But the Great Physician must have come by and she hadn’t noticed. Why hadn’t she seen Him. Why wasn’t His voice loud enough for her to hear? Or had He not called her? Didn’t He care about her? She could bleed to death sitting here.

Penny didn’t realize that the Great Physician HAD come by, at least a dozen times, and gently called her name. She was so focused on her injury she hadn’t even noticed. She’s still sitting there waiting to be healed.

Story by Christine Goodnough, Originally posted July 11, 2012

 

Paula’s Picnic

Part Three

As Derrick and his friend strolled toward the group around the picnic table, Paula took a good look at her. Slim and tanned, wearing a mini-skirt and what was probably a designer blouse, she looked like a million dollars. Paula glanced down at her own very practical clothes and felt like an ugly step-sister in the presence of Cinderella.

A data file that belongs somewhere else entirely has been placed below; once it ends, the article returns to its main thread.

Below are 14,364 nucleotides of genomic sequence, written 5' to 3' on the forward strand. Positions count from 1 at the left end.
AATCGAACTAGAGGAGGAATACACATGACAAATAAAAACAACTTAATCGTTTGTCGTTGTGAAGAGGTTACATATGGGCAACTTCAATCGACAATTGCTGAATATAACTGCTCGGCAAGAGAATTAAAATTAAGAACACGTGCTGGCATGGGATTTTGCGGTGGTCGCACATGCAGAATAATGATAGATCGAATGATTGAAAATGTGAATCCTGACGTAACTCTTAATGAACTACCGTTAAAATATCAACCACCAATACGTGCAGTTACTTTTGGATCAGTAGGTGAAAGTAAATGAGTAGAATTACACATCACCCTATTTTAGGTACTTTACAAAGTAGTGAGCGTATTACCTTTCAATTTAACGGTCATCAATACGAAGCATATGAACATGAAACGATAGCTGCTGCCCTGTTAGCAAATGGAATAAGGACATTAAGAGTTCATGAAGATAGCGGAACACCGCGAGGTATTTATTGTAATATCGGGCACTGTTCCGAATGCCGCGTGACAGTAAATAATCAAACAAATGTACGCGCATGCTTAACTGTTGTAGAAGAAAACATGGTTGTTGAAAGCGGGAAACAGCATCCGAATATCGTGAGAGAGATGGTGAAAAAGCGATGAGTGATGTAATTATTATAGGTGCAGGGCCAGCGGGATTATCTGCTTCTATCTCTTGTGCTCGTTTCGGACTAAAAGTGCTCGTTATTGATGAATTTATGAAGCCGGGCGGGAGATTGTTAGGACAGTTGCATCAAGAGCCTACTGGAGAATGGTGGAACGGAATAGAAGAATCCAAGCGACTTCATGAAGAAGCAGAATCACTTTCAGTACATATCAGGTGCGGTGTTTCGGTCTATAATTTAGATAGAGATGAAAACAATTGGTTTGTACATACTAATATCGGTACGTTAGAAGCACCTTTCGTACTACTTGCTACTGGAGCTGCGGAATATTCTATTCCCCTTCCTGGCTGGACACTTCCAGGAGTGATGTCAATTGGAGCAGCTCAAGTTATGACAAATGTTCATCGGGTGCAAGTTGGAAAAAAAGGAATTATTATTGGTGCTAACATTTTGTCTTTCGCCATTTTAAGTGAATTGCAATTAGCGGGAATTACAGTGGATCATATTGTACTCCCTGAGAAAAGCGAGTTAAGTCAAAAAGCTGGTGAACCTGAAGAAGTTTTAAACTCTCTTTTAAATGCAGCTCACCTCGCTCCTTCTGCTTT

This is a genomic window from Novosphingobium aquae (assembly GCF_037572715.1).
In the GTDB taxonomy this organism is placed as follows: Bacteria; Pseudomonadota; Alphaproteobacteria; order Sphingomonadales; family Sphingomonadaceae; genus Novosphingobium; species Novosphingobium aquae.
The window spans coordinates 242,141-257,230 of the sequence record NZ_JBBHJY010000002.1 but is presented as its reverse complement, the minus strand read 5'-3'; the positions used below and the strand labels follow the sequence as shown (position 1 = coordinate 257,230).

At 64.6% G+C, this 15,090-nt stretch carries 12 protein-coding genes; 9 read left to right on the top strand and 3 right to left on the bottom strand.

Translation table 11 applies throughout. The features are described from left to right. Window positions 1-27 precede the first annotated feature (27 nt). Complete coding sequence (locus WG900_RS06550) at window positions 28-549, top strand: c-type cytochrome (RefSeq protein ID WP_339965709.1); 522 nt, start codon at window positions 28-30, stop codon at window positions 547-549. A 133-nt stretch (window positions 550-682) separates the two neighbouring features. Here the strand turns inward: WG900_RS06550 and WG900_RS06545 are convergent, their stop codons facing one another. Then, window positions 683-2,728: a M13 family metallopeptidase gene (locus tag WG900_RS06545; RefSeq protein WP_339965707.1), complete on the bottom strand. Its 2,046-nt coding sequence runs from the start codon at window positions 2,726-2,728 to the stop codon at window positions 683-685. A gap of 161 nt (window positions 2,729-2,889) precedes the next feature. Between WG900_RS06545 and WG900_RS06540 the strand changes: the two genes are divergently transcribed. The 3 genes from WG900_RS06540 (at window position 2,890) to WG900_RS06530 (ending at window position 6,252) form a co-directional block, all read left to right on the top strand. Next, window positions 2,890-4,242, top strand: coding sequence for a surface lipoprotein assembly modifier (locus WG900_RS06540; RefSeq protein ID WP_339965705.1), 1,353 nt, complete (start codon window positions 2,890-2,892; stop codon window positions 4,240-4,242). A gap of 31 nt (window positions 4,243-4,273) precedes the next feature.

“Hey, guys! Have you left some for us?” Derrick called to some of the fellows who were sitting on a blanket.

“Hey, Derrick,” one of them called, “glad you could make it. You’re just in time to say a table grace.”

“You should introduce us to your friend,” Ryan Pinder added, looking quite impressed with what he saw. The blonde flashed him a grateful smile.

“I want you all to meet Kelsey Hallstrom, an old friend…and my new personal trainer.”

“Personal trainer! What kind of training are you needing, Derrick?” Brad asked as he stood up to shake her hand.“I’m Brad Miller. Pleased to meet you, Kelsey.”

“Oh, he needs a lot of training! You’ll have quite a job on your hands, lady!” one of the other fellows joked as he shook hands with her.

“Physician heal thyself,” Derrick countered with a laugh and a playful punch.

“I decided I needed to go join a gym and get into shape. Too much sitting in an office. And who should I meet there but Kelsey! She’s come back to her old stomping grounds and now she’s going to whip me into shape.” He gave her a warm smile.

“You look pretty fit for the job,” Ryan commented, giving her the once over. “Maybe I should get into fitness, too.”